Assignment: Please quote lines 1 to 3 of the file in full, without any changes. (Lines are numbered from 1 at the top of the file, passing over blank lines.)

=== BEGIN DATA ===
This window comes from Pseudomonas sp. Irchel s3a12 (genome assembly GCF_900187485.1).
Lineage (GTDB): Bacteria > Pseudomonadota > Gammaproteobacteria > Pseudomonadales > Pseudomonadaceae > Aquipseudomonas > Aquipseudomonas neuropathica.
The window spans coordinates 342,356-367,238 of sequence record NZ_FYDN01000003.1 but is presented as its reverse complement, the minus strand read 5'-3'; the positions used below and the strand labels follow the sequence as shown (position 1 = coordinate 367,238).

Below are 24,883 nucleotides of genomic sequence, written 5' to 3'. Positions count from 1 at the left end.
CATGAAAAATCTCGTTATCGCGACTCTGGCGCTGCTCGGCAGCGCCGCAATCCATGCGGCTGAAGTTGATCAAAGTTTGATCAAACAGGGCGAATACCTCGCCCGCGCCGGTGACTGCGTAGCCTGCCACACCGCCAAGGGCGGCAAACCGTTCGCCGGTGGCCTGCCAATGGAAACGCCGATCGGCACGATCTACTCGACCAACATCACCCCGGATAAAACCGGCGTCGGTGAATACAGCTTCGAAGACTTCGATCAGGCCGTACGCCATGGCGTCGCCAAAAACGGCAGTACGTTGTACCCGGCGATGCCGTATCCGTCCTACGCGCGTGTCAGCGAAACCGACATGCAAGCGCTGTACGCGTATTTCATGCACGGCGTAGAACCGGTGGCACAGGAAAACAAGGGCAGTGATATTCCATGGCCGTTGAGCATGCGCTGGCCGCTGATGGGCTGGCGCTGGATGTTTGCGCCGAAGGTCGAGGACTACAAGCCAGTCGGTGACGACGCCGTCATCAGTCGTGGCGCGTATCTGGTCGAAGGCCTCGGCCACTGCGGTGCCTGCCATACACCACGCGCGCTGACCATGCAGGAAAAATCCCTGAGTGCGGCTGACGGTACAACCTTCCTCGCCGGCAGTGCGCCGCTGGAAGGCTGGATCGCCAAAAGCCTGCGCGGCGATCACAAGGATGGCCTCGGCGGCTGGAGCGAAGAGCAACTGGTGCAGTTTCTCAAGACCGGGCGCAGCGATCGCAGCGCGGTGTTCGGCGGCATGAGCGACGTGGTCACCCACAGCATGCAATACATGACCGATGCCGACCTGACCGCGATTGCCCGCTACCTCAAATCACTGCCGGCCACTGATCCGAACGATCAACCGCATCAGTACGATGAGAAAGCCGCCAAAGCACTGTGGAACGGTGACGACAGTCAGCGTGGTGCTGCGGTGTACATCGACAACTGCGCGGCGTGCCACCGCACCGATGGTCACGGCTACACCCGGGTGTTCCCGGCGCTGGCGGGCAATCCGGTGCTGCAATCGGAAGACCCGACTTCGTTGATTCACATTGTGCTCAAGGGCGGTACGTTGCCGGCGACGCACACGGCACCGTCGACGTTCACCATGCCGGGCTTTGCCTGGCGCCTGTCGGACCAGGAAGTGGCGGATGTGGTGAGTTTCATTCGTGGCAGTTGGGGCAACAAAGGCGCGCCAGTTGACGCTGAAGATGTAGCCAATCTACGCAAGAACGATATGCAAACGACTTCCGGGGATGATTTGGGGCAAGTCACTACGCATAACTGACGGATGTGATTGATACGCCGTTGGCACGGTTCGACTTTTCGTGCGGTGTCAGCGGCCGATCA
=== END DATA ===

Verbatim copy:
This window comes from Pseudomonas sp. Irchel s3a12 (genome assembly GCF_900187485.1).
Lineage (GTDB): Bacteria > Pseudomonadota > Gammaproteobacteria > Pseudomonadales > Pseudomonadaceae > Aquipseudomonas > Aquipseudomonas neuropathica.
The window spans coordinates 342,356-367,238 of sequence record NZ_FYDN01000003.1 but is presented as its reverse complement, the minus strand read 5'-3'; the positions used below and the strand labels follow the sequence as shown (position 1 = coordinate 367,238).